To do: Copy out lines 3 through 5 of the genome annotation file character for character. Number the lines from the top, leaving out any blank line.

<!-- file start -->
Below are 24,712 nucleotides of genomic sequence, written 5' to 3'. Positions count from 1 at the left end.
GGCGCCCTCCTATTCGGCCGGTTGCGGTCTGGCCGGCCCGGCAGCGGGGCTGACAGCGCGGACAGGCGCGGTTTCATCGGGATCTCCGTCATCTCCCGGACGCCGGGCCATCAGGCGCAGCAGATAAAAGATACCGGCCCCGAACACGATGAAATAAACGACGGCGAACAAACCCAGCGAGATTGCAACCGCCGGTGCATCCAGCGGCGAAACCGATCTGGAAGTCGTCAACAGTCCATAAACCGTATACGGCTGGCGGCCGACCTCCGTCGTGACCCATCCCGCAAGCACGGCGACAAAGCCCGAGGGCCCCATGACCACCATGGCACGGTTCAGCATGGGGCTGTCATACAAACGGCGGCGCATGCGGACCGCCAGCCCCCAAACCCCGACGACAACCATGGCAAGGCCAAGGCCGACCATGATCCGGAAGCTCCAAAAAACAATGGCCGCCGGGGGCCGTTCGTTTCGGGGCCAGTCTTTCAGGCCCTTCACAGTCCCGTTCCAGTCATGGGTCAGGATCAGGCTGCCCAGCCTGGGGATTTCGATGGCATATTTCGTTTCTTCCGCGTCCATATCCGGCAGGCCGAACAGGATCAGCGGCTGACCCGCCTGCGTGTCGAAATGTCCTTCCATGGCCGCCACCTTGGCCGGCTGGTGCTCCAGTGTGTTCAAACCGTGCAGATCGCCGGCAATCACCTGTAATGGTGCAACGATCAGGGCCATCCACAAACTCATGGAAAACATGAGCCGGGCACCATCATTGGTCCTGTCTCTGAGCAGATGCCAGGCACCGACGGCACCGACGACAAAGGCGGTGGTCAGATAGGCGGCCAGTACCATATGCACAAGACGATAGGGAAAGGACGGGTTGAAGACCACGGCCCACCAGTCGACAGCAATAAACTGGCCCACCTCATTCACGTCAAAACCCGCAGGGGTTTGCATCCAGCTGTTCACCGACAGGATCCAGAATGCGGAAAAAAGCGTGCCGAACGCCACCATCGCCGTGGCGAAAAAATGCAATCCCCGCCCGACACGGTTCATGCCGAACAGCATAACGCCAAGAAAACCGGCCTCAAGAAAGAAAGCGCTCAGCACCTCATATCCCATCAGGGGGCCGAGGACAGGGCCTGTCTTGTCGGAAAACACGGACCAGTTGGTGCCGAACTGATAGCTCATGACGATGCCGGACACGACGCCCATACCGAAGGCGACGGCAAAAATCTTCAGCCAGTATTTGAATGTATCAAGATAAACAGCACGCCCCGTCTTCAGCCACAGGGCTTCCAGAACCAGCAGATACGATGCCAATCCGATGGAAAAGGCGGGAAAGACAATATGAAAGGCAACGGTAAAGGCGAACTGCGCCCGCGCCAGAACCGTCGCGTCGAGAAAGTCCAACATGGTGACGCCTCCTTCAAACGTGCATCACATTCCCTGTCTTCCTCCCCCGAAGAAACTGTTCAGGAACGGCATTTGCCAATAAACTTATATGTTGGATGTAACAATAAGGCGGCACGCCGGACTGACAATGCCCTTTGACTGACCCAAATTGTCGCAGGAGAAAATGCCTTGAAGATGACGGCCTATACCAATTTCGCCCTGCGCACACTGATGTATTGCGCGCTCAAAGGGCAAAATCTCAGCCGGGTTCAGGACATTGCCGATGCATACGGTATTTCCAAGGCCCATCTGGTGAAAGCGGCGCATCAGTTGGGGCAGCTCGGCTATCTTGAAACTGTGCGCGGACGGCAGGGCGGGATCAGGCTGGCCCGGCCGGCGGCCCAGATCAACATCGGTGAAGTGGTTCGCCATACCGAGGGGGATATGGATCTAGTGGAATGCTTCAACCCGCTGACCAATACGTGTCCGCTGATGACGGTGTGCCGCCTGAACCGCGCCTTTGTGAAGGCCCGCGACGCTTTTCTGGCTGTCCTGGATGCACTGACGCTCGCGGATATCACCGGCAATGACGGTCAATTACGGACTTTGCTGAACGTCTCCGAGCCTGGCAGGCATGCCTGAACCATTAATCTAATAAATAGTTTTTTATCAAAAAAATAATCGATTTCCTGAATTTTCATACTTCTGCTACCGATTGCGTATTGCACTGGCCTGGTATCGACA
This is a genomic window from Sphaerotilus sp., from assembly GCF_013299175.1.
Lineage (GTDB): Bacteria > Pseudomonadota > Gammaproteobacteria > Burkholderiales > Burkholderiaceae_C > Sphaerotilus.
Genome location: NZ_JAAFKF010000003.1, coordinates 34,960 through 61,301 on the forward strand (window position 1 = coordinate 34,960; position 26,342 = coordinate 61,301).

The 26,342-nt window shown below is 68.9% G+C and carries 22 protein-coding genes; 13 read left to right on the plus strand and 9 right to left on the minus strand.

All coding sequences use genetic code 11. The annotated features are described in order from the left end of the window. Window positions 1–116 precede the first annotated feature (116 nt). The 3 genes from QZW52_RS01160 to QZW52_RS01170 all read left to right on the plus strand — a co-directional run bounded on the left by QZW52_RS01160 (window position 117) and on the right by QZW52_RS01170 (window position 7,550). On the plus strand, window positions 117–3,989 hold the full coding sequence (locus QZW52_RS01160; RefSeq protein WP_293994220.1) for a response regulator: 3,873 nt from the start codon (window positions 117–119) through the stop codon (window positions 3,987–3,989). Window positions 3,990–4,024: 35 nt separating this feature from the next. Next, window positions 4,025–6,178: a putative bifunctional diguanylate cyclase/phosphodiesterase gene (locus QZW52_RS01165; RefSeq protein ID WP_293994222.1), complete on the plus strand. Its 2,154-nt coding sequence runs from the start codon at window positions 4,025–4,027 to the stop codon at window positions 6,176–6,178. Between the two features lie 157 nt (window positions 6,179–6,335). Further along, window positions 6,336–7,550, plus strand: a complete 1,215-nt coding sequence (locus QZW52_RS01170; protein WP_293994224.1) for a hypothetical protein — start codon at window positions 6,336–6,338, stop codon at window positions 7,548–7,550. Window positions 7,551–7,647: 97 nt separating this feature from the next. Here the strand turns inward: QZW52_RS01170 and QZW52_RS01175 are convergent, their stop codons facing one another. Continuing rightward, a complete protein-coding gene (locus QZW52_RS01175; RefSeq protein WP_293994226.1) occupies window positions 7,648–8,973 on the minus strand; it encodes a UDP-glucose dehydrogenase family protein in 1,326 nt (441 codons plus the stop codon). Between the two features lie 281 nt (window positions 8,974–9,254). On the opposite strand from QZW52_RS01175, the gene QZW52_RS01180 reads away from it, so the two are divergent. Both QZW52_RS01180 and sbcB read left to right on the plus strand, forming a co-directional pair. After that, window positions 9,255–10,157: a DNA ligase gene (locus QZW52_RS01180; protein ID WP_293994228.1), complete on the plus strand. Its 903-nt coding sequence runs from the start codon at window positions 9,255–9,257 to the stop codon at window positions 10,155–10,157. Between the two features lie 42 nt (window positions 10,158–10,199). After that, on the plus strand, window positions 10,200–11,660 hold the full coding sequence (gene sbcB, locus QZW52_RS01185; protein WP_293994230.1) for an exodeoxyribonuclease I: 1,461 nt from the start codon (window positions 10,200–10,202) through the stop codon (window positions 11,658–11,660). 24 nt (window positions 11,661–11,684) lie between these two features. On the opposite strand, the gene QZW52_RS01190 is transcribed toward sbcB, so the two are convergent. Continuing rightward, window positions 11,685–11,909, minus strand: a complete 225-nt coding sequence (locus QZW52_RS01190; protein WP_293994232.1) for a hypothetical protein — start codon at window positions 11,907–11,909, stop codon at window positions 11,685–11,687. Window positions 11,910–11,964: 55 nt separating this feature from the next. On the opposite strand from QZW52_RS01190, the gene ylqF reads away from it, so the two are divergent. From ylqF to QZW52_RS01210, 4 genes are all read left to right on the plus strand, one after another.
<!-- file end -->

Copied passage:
This is a genomic window from Sphaerotilus sp., from assembly GCF_013299175.1.
Lineage (GTDB): Bacteria > Pseudomonadota > Gammaproteobacteria > Burkholderiales > Burkholderiaceae_C > Sphaerotilus.
Genome location: NZ_JAAFKF010000003.1, coordinates 34,960 through 61,301 on the forward strand (window position 1 = coordinate 34,960; position 26,342 = coordinate 61,301).